At a glance
For a man who failed his final year of secondary school, Nouzab Fareed FCPA has an incredible passion for learning. The boss of one of Fiji’s biggest employers, Fijian Holdings Limited, is on a journey to constantly immerse himself in new information. He has what he describes as a “greediness for knowledge”.
“Learning is an experience and it should be continued until you basically close your eyes and you die, because the world is changing,” Fareed says.
As the son of a Sri Lankan public servant and stay-at-home mum, Fareed knows firsthand the power education can bring. It is what allowed him to move from self-described humble beginnings to higher paying industries – from IT to corporate finance, investment banking and, more recently, general management.
He now boasts a long list of qualifications – including a master of business administration (MBA) and grew up to literally want to reach for the stars.
“My dream was to become an astrophysicist because I love astronomy,” he explains. “But I’m from a poor family [and] knew that I could do astronomy after I reach 60. I needed to be ready for the employment market. People don’t want you to look at the stars – you’re there to do business and make money.”
He began studying by correspondence through the UK-based Association of Accounting Technicians (ATT). He took to it easily, which after previously poor grades was a relief.
“I knew that I was okay – I understood business and IT,” he declares.
“My first break came at one of the largest courier companies in the world. I joined as a director of business development for Sri Lanka [and then] started moving around for short-term work in Asian countries.”
When Fareed arrived in Fiji for a role as an accountant in 2004, he didn’t plan on staying for more than a few months. But the country grew on him, and 10 years ago he took out citizenship. His three boys, now aged 10, 12 and 18, have since been raised in the South Pacific nation.
“It is one of the most beautiful countries in the world,” Fareed maintains, “with the friendliest people on earth.”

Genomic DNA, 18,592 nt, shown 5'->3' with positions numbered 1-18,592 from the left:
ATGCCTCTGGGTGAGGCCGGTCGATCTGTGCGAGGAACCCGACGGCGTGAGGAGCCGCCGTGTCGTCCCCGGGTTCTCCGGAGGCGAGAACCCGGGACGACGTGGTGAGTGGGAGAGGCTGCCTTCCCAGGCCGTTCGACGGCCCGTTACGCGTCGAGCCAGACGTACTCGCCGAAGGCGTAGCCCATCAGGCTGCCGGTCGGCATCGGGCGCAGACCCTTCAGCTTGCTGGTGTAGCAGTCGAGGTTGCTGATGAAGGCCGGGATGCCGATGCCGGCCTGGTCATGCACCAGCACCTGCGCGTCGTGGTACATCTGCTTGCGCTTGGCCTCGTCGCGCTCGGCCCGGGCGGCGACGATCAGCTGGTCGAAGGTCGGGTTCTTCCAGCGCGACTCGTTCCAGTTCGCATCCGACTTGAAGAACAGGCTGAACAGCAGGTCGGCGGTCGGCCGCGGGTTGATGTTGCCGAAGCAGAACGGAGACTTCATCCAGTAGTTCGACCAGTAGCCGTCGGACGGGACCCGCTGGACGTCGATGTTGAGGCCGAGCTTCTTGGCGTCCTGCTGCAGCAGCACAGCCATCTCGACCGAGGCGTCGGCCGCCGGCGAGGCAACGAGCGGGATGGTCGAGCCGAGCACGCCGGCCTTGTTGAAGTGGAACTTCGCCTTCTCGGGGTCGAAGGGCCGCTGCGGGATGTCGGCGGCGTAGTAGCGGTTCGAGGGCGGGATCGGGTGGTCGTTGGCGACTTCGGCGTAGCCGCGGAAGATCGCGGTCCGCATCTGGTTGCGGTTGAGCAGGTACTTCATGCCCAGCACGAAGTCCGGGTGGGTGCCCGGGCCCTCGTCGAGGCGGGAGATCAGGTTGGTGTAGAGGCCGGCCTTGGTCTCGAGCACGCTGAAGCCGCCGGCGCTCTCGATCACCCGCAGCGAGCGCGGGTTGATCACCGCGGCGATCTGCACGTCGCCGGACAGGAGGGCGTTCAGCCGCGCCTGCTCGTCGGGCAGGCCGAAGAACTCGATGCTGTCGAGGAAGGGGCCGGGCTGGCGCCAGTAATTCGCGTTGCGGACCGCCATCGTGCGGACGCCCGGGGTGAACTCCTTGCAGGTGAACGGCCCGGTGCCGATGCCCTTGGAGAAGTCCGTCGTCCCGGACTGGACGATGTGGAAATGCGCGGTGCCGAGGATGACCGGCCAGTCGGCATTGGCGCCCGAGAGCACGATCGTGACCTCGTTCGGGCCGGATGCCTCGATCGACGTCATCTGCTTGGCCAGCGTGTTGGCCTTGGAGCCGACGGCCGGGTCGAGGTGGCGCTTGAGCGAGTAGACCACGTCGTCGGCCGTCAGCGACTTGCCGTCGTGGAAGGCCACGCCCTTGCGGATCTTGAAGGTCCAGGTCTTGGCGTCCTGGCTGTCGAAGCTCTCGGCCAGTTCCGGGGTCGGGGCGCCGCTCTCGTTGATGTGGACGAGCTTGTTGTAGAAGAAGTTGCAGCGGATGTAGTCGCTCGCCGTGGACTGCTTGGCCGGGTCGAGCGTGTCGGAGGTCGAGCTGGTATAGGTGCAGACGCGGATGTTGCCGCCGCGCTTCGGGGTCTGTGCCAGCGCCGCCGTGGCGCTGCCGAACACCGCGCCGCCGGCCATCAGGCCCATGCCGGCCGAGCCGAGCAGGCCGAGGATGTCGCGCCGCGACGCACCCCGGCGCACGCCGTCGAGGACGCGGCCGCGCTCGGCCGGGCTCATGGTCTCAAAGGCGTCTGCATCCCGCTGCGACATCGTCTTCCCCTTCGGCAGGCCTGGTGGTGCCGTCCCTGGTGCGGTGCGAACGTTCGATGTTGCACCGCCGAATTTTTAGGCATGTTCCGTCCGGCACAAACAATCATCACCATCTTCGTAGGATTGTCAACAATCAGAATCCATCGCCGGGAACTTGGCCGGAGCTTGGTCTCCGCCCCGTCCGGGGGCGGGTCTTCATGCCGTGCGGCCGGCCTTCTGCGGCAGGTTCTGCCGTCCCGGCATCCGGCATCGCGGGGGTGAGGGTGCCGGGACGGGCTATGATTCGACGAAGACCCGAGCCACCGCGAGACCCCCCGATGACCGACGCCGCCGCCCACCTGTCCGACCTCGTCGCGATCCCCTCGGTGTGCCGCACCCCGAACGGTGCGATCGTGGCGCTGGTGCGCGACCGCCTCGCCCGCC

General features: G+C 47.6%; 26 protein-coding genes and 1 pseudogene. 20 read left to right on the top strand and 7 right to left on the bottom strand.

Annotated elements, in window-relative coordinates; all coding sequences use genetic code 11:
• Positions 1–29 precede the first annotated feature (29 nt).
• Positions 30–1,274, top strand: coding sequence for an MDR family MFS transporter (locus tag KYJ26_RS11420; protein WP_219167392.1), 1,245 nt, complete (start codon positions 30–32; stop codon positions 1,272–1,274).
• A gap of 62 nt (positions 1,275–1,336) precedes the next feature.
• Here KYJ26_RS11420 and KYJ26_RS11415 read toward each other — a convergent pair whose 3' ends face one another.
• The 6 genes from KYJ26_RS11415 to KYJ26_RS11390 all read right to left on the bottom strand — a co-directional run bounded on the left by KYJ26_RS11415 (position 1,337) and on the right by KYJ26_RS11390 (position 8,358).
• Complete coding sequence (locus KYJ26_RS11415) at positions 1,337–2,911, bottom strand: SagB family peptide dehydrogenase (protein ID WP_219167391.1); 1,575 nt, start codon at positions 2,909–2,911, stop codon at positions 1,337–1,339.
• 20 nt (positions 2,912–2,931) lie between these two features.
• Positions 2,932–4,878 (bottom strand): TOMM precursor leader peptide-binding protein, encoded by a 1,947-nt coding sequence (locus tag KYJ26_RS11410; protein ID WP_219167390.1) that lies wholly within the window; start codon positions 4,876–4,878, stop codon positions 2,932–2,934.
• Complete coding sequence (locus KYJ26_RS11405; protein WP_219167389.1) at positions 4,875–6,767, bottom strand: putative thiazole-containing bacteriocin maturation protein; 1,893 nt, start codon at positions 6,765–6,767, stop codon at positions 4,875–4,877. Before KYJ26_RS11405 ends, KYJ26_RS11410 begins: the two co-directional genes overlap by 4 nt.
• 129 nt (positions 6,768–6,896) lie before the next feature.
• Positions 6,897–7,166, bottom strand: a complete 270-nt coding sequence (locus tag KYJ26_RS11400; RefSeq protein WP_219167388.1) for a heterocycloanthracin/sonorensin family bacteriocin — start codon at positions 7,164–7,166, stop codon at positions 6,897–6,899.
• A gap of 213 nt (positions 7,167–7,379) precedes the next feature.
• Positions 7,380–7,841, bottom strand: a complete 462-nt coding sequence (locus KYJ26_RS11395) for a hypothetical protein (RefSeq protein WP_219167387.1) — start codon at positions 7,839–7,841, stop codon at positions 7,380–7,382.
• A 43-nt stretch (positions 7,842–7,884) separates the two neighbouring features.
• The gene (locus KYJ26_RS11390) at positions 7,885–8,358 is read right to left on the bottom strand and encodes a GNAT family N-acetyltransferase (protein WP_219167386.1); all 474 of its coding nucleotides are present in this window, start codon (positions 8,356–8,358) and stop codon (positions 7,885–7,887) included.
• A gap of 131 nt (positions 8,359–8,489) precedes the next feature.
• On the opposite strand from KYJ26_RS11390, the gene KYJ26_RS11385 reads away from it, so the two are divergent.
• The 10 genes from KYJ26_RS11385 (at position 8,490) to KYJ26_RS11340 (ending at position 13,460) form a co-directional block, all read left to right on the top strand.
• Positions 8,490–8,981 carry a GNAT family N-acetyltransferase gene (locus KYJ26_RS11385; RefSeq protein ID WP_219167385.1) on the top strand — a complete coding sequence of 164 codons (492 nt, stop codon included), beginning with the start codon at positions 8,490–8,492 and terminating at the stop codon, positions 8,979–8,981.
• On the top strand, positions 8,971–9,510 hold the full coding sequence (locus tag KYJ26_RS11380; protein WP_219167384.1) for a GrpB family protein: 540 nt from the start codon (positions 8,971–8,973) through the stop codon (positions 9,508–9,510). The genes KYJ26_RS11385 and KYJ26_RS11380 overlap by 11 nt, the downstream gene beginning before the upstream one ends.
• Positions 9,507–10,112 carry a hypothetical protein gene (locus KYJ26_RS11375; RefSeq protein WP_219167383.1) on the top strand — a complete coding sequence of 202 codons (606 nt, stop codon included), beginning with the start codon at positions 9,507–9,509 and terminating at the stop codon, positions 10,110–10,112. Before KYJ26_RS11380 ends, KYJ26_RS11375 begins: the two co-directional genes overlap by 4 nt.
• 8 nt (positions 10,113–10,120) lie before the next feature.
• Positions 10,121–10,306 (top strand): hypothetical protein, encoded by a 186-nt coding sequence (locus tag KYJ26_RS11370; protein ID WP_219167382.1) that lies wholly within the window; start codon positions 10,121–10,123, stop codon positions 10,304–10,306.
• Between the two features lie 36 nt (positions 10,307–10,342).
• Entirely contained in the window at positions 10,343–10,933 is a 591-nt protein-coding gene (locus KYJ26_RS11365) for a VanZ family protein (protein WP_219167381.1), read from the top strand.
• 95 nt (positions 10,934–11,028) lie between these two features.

Fareed still occasionally stargazes and has three telescopes in his Suva home. However, between being head of Fijian Holdings – which has interests in businesses stretching from media to food and concrete – he is also kept busy by a host of community roles, including Rotary, Toastmasters and Freemasonry.
Having to adjust to “Fiji time” has been sometimes challenging, Fareed admits. “It’s a little bit slow in terms of decision-making and getting a response,” he says. “But the new generation is mitigating that.”
However, if there is one area in his business that Fareed is particularly proud of it’s his efforts to improve gender diversity among company executives.
“Close to 32 per cent of my group directors are female,” he says. “Fijian Holdings is – in terms of gender diversity – number one in this country.”
Of the 14 chief executives who report to Fareed, five are women. Also, many of his 1800 staff are millennials.
“That is my focus,” he maintains. “I get lots of youngsters every year fresh from college and uni.” It is an opportunity to train people at the beginning of their careers, even if the draw of working in Australia or New Zealand means many may eventually leave.
Fareed attributes his career success to “purpose in life”, which is not just to learn as much as he can but to share that knowledge “with whoever may want it”.
One piece of advice
“Don’t think that you know everything under the sun.”